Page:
So often, people separate the arts and forget about fashion. Art they say is a serious topic, fashion is not. Whilst I can see where they’re coming from to a certain extent (everyone remember the neon tutu era of the early 2000’s? Yeah…) the fashionable is just as important as any art form. In fact, it’s because of fashion that trends begin and so many paintings from the Renaissance or books from the Romantic period have been retained for cherishing today.

Particularly in the representation of fashion and film, the importance of fusing together different creative outlets to create clothing to die for should not be underrated. Here are some of my personal favourite representations of fashion from the silver screen:

1. Breakfast At Tiffany’s

An all time classic, where effortless beauty is personified in the guise of Audrey Hepburn. I don’t think anyone has ever come away from watching that and not thinking that the simplest touches of style can make any story better. Afterall, if you’re going to live in something all day you at least want to look good.

It’s a tale of how love, appearence and personality are a complex web of things. Sometimes that transformation into the person you wanted to be isn’t always quite what you expect. Make sure to grab the tissue box and your pet cat before the ending.

2. The Devil Wears Prada

It’s the movie that makes everyone want to work for Vogue magazine or have someone as fabulous as Meryl Streep for their boss. The Devil Wears Prada, the film adaptation of the bestselling novel, captures the gritty reality beyond the glamour that exists in the fashion world. A world where the reality is be top of the food chain in order to survive and do that by remaining simultaneously cold and creative.

The character of Andy is one I think everyone can relate to. She wants to do well and she values her family and friends, but at the same time when opportunity comes knocking she finds it really easy to fall into the trap of dismissing what everyone else is saying and pursuing only what she thinks is best for her career. It mixes the fashionable with the personal; To what extent does success shape our life? Does it matter so long as we look fabulous?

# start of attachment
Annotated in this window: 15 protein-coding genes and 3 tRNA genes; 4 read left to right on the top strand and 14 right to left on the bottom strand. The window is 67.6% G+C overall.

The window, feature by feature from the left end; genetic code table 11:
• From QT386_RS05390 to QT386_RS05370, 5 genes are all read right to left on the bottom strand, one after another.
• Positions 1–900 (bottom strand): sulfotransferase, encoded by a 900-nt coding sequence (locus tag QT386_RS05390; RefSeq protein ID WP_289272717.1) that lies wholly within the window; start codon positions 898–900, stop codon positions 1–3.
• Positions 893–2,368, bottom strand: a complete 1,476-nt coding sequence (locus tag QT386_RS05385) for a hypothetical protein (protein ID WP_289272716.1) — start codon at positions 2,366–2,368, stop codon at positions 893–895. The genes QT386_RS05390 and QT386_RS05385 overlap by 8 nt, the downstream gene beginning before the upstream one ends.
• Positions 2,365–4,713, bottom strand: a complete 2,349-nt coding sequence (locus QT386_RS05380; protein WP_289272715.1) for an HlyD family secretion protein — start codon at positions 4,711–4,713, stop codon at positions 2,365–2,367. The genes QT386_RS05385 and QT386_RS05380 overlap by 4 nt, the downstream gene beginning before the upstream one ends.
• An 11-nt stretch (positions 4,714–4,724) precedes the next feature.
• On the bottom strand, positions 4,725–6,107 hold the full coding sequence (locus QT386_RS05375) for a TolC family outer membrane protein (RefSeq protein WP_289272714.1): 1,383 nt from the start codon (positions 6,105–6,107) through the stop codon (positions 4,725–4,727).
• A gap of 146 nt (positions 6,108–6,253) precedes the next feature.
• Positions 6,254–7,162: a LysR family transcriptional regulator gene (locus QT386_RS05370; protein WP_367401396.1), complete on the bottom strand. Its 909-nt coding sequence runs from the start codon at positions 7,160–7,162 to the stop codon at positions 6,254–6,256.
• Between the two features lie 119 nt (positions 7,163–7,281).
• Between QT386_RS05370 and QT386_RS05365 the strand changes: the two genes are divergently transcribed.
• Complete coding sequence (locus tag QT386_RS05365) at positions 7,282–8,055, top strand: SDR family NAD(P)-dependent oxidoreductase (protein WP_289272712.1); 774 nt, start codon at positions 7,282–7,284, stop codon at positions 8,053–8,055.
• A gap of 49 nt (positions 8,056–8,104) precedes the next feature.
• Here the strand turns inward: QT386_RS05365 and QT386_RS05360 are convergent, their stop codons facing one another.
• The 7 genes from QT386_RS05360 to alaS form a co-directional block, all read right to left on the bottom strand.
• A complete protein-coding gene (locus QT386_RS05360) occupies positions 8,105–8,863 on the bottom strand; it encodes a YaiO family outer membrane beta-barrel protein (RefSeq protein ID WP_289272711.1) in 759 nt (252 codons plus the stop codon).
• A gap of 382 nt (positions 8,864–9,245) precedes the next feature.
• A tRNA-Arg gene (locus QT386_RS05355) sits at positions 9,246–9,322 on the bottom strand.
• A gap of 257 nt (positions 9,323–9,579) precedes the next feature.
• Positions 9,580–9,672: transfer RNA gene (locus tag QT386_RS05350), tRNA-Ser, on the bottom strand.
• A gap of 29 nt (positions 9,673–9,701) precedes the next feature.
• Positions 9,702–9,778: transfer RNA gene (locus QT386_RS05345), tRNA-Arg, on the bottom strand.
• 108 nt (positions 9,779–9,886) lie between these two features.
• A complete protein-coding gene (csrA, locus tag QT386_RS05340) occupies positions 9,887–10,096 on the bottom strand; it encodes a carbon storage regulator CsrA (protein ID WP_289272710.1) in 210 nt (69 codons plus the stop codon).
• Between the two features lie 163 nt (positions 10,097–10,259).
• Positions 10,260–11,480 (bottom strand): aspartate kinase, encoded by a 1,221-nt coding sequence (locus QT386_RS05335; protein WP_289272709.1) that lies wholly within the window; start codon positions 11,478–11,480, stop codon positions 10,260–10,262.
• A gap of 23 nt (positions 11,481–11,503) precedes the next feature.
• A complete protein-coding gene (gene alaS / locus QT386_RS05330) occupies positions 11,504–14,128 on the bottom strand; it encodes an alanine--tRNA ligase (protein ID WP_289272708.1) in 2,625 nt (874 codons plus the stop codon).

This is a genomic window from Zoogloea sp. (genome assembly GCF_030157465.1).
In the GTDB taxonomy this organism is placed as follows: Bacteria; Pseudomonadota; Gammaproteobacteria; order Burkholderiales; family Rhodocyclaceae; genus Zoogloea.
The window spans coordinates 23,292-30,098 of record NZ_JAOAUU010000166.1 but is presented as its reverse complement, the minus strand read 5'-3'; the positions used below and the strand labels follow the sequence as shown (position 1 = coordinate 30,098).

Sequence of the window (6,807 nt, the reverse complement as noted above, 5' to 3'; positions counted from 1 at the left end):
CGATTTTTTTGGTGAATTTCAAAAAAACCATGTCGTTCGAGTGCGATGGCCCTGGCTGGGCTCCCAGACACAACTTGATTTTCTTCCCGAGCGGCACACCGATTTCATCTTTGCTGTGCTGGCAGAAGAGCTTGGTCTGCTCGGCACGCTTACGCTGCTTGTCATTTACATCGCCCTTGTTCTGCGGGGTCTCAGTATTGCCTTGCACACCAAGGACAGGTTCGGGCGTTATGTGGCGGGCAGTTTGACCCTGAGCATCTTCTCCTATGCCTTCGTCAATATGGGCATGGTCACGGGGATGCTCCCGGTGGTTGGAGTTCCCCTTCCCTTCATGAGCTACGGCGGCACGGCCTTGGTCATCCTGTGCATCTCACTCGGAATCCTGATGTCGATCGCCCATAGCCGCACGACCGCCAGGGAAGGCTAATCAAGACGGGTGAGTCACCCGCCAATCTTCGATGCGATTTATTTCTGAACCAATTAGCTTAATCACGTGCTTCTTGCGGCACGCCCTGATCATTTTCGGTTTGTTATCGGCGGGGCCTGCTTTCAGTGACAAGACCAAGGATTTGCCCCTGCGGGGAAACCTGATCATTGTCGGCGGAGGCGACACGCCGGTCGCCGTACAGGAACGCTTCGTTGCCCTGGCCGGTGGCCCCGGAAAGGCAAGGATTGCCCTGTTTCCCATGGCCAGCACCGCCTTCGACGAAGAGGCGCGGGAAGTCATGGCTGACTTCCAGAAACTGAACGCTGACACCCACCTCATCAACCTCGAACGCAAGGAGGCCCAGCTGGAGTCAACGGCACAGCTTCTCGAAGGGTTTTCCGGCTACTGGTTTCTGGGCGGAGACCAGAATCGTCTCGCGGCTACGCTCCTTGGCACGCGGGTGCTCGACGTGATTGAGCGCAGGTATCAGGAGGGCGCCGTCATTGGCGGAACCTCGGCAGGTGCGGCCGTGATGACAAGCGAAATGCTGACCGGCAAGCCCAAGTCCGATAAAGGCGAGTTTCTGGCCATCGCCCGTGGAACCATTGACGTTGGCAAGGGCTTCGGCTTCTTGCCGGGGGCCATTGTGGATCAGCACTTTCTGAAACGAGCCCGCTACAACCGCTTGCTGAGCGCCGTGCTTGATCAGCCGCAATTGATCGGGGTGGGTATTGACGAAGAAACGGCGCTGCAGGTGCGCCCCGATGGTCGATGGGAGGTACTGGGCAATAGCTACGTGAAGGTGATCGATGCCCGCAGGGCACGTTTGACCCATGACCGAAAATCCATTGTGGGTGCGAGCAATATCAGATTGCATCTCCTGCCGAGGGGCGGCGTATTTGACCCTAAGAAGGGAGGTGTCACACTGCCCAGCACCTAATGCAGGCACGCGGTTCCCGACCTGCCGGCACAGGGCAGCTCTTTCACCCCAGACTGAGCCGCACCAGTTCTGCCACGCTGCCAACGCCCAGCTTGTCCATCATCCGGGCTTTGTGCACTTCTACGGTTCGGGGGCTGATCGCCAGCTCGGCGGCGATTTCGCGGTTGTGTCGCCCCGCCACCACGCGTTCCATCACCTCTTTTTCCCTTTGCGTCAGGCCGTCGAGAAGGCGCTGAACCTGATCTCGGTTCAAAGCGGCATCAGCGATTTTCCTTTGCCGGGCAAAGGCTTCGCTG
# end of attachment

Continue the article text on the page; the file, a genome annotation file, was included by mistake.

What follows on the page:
3. Coco Before Chanel

Audrey Tautou is the epitome of all things graceful and enlightening. In this biography on the infamous fashion designer, Chanel, she brings so much to a historical figure who it would be easy to dis-regard and leave in the history books regarding her success in the world of design.

Escaping into the world of the long gone is perhaps one of the most remarkable elements of film, this example being no exception. It makes me long for evening dresses just as much as it makes me thankful that forward thinking women such as Chanel made it possible to wear trousers without getting stared at like a headless chicken!

4. She’s The Man

An absolutely brilliant take on Shakespeare’s Twelfth Night, Viola Hastings and her attempt to reach the football finals by dressing up as her brother are a prime example of why fashion is such an important element of every day life. Through the re-construction of her identity, it becomes apparent just how performative the nature of gender is.

Fashion is an ongoing part of the conversation surrounding gender and having the freedom to wear what we want and behave how we wish should be normative no matter the societal expectation. All of these films hold that message in common. The fashionable is ironically not what everyone is wearing or saying or doing. Fashion is being the first to think of something that takes the world by storm before they even realise you’re lightning.